Monday, 30 November 2015

How to 'read' seeing...

I've decided to start blogging again. I'm especially interested in blogging about things with a visual or spatial interest, as I don't feel I engage with either of those things naturally or easily (or most of the time, willingly!). I'm one of those people who don't generally see where they're going or what they pass on the way to where they're going. I'd like to challenge myself more in this regard, and to test my thesis advisor's theory that I am more visually or materially oriented than I realise. It's certainly been an interesting and thought-provoking week in this regard.

On Saturday 21/11/15, I went to a postgraduate classics conference in Cardiff to present a paper, where two papers by others stood out. First, Jill Mitchell from Trinity St David's paper recreating a 4th century journey from Rome to Bovillae, taken by Quintus Aurelius Symmachus, through her own photographs of the (modern remnants of) landmarks and buildings he would have encountered on his way. She proposed this as a way of getting closer to the ancient experience. The second paper was given by David Colwill from the University of Cardiff, about their history department's outreach initiative into local primary schools, by means of objects.

On Wednesday 25/11/15, I went to a TECHNE-funded all-day workshop called 'The Object in Focus' where I had been asked by said thesis advisor to be a panel respondent on a panel entitled 'Object as Image and Image as Object: Early Photography in Focus'. I referenced these two papers from Cardiff in particular and explained that for me the visual has never been a way 'in' to the past, not even as a child. I then spent some time both describing this 'condition' (as that's sometimes how it feels!) and trying to get to the roots of why I may feel this way - whether there is something inherent in the textual versus the visual approach to the past which accounts for my marked preference for one or the other. Or whether it's just personal, and I happen to be more extreme than other people in this regard. I'm not sure there was a consensus on the why, but I think everyone, including myself, felt it was important to go outside of one's comfort zone as an academic sometimes. The full text of my talk will be posted on the Image as Object blog soon. I also came across some other wonderful visual resources relating to antiquity which I will save for a different blog.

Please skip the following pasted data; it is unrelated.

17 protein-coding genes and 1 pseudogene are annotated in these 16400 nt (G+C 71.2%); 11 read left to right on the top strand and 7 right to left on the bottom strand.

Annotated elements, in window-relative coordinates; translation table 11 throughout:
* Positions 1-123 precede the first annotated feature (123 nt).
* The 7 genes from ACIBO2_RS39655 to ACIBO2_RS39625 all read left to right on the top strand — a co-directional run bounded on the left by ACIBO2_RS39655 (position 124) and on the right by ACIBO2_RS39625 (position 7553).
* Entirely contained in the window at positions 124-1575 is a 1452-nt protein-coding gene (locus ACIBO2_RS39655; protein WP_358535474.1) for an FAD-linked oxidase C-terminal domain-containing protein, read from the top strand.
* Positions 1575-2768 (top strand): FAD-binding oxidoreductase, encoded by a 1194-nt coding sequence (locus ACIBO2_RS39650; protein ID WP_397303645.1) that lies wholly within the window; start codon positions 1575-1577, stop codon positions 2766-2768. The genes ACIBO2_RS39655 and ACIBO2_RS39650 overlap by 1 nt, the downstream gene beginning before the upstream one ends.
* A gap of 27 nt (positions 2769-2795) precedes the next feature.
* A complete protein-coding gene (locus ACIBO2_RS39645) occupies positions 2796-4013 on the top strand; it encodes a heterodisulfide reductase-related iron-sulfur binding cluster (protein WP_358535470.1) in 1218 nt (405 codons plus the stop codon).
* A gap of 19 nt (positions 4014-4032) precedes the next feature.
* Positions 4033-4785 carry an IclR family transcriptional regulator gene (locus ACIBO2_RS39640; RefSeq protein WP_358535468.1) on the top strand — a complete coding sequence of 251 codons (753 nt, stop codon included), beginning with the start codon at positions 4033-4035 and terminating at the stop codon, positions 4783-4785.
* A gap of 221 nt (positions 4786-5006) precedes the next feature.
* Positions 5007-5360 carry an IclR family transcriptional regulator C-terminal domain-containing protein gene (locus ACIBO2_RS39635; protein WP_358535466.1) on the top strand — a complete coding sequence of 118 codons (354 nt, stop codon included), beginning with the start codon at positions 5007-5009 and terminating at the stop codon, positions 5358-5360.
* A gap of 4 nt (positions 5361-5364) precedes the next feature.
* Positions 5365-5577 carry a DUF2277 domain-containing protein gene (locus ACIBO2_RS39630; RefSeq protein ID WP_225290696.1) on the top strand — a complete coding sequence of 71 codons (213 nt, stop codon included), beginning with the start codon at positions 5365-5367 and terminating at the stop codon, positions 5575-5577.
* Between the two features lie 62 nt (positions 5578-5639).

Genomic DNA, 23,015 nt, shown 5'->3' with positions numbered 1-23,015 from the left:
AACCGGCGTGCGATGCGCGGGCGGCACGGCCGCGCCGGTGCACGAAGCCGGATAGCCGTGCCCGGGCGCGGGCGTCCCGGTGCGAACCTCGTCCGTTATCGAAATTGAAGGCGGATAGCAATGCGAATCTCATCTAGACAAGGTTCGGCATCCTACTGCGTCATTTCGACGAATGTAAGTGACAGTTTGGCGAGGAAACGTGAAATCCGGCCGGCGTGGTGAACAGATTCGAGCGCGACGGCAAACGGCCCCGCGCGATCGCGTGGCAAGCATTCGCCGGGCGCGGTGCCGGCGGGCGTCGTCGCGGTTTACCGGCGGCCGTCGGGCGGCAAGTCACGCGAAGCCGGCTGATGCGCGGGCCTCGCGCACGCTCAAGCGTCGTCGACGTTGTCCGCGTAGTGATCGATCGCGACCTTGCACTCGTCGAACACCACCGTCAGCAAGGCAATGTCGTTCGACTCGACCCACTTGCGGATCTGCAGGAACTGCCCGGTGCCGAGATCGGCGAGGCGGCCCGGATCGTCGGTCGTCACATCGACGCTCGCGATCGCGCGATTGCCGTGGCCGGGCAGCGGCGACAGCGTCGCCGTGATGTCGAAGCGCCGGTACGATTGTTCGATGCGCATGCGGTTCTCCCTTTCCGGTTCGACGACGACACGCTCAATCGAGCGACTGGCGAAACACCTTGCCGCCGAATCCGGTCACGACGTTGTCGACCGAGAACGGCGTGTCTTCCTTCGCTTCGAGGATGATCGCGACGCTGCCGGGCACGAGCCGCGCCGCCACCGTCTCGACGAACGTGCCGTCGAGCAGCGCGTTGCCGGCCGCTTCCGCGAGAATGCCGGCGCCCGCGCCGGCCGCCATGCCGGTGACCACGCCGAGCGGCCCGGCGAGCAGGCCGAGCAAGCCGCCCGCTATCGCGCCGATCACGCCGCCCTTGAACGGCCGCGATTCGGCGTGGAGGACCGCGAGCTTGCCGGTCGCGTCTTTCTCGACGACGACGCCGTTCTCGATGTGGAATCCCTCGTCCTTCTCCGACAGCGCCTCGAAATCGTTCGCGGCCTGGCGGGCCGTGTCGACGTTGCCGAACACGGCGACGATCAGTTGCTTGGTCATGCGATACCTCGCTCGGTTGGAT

Lastly, on Friday 27/11/15 I went to a second TECHNE-funded event with a much wider brief, where TECHNE-funded doctoral students of all Arts & Humanities disciplines of this particular consortium's institutions 'presented' their research in a variety of media (from standard-style papers to poetry to film to dance to interactive exhibitions). I did a poster. I had done one earlier this year for a different event at my institution, Royal Holloway (University of London) and found the thought process that goes into expressing text in a visually appealing manner quite interesting, so I wanted to do another one. I shall reserve a discussion of both of them and how they came about and what I find difficult and all of that at some later date. I also found myself rather more receptive to things which previously would have alienated me in their 'otherness', such as interactive installations or sculpture. The work of Richard Carter in particular on patterns as human-made ways of breaking the world down into comprehensible bits yet things which come about through digital technology as an intermediate stage with its own 'agency' (he mentioned computer glitches as an example) rather blew my mind - especially the art he then produced in order to demonstrate his personal engagement with the human-digital nexus in which we're all embroiled these days. I'm probably massively misrepresenting his work, but seriously, check him out. Agency is something I'm going to be exploring in chapter one of the thesis, specifically the agency of Tacitus' written landscapes in northwestern Europe, and it was surprising how many people either talked about this or were interested in it when I brought it up (a sculptor/photographer PhD-student emailed after the Wednesday workshop to ask about this, which was pleasing). Other themes which kept coming up were identity and space/the spatial, which can mean they're either hot at the moment or on some level perennial concerns in academia, or maybe both at the same time. In any case, it gave me much more of a connection to this motley crew of performers, dancers, installateurs, musicians, etc. than I could ever have imagined.

All this combined left my brain percolating like nobody's business, and I'm sure it will be a while before the full effects make themselves felt. I can already feel another poster brewing, however, and this time I hope to do something radically different to the two I have so far, and hope to make the visual far outweigh the textual. More later - perhaps I will blog about it as a work in progress...?

Meanwhile, here's a pretty photo of the Barbican I took - the unusual environs of the conference attracted even my attention, it seemed:

No comments:

Post a Comment